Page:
The renowned American novelist Herman Melville is best known for literary classics like Moby Dick. Yet throughout his life, Melville privately wrestled with profound questions of faith, belief and doubt.
As his friend and contemporary Nathaniel Hawthorne observed, Melville relentlessly grappled with matters of “Providence and futurity” that extend beyond human understanding. Melville doubted divine providence, frankly acknowledging to Hawthorne that he “had ‘pretty much made up his mind to be annihilated’” upon death.
Yet Melville found little comfort in this bleak prospect. As Hawthorne noted, Melville “does not seem to rest in that anticipation; and, I think, will never rest until he gets hold of a definite belief.” Melville was too philosophically honest and courageous to simply accept agnosticism. His inquisitive mind could not stop searching for definitive answers, however elusive.
This struggle between belief and doubt, faith and reason, became a running theme in Melville’s writing. In Moby Dick, Captain Ahab wrestles with forces larger than himself, raging against the limitations of human knowledge and perception. Like his creator, Ahab is unable to find peace in resigned agnosticism.
Over a century later, Melville’s restless struggle still resonates. The human impulse to understand the unfathomable mysteries of our existence persists. Between confident faith and resigned disbelief lies a vast ocean calling for exploration. Melville invites us to embrace that journey with courage and honesty. Though certainty may remain elusive, the quest itself gives light.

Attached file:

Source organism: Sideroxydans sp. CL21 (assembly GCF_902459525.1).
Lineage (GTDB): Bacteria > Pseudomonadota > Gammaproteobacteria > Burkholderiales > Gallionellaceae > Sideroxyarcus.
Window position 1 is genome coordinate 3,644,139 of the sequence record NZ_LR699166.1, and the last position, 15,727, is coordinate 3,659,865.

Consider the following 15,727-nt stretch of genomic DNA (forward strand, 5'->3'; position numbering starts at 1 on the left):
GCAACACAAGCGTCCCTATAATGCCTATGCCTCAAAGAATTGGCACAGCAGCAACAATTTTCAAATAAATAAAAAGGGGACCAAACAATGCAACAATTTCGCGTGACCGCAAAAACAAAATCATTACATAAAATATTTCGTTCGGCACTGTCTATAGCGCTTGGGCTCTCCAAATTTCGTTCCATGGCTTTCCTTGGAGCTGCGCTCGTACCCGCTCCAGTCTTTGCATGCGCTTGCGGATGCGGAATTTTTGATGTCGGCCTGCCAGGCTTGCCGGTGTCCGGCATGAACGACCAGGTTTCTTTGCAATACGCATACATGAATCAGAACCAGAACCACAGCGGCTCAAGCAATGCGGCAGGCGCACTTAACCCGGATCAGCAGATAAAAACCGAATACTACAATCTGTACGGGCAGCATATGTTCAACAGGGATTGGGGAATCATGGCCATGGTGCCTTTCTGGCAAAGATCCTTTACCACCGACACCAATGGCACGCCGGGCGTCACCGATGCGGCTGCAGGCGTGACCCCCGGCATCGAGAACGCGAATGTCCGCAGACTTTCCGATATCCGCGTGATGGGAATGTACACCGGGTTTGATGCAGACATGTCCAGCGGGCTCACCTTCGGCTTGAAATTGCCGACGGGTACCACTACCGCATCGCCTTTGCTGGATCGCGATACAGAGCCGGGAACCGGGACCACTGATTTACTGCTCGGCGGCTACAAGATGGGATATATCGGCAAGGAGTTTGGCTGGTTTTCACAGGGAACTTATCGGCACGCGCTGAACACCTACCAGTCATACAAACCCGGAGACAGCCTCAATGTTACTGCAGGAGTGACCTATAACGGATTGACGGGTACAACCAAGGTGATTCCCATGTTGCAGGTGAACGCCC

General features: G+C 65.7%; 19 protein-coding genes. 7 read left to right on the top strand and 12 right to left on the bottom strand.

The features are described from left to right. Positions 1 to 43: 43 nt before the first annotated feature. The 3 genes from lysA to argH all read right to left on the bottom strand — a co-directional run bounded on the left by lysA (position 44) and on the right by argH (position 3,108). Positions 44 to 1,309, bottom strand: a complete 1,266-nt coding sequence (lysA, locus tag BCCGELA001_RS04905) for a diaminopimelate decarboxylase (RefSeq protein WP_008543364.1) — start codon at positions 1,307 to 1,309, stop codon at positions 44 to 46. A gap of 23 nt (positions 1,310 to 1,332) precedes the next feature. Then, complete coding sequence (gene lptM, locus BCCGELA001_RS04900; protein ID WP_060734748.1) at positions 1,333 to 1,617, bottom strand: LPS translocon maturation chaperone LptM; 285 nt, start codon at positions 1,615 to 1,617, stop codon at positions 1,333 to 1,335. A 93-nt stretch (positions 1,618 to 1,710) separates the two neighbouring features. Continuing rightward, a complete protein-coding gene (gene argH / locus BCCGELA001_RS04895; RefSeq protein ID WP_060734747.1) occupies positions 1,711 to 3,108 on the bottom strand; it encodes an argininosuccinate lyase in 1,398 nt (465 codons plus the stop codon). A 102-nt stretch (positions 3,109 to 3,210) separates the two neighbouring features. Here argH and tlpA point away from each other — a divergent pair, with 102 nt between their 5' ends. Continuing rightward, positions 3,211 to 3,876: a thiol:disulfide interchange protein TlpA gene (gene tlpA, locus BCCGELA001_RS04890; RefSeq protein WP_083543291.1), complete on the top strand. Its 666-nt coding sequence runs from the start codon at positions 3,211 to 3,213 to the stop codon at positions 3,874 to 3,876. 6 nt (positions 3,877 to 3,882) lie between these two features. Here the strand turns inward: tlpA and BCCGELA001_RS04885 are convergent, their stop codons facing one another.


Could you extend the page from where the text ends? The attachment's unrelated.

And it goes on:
“Melville, as he always does, began to reason of Providence and futurity, and of everything that lies beyond human ken, and informed me that he had ‘pretty much made up his mind to be aimihilated’ ; but still he does not seem to rest in that anticipation; and, I think, will never rest until he gets hold of a definite belief. It is strange how he persists — ^and has persisted ever since I knew him, and probably long before — ^in wandering to-and-fro over these deserts . . . He can neither believe, nor be comfortable in his unbelief ; and he is too honest and courageous not to try to do one or the other.”https://archive.org/stream/in.ernet.dli.2015.187055/2015.187055.Journal-Of-A-Visit-To-Europe-And-The-Levant-1856–1857_djvu.txt